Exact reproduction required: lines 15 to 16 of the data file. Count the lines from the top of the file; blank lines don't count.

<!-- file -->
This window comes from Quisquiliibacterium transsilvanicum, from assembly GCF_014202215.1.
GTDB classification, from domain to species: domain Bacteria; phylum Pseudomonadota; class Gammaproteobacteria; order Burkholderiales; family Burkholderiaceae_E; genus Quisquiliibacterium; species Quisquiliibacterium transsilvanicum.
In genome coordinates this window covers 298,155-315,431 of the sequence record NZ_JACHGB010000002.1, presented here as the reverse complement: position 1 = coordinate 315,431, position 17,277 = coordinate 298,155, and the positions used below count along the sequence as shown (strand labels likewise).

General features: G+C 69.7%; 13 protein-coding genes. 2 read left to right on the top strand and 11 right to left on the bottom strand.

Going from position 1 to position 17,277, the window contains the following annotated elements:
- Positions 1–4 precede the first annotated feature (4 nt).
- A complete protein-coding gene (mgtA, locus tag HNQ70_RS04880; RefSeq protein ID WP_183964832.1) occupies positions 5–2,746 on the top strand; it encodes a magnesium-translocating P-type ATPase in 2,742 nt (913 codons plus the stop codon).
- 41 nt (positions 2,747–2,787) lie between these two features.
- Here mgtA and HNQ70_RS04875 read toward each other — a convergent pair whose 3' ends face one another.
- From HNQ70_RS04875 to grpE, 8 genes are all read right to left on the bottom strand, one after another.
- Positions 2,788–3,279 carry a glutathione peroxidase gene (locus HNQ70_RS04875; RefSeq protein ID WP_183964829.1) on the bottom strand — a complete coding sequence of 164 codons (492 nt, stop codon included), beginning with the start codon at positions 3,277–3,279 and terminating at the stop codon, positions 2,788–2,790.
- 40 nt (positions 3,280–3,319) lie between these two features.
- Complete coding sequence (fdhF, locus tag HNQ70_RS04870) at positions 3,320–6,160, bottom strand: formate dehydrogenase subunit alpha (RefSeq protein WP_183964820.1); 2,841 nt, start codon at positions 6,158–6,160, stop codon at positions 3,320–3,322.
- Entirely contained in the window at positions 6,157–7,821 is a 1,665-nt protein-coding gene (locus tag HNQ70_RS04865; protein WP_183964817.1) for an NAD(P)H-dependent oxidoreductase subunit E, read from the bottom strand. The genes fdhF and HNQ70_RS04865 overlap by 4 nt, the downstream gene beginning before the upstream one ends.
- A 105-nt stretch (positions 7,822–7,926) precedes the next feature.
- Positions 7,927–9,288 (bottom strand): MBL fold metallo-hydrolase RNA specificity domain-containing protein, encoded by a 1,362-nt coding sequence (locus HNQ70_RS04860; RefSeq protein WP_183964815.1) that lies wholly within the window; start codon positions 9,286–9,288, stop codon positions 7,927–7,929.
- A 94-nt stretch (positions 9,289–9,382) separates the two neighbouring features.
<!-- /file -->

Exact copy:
- A 105-nt stretch (positions 7,822–7,926) precedes the next feature.
- Positions 7,927–9,288 (bottom strand): MBL fold metallo-hydrolase RNA specificity domain-containing protein, encoded by a 1,362-nt coding sequence (locus HNQ70_RS04860; RefSeq protein WP_183964815.1) that lies wholly within the window; start codon positions 9,286–9,288, stop codon positions 7,927–7,929.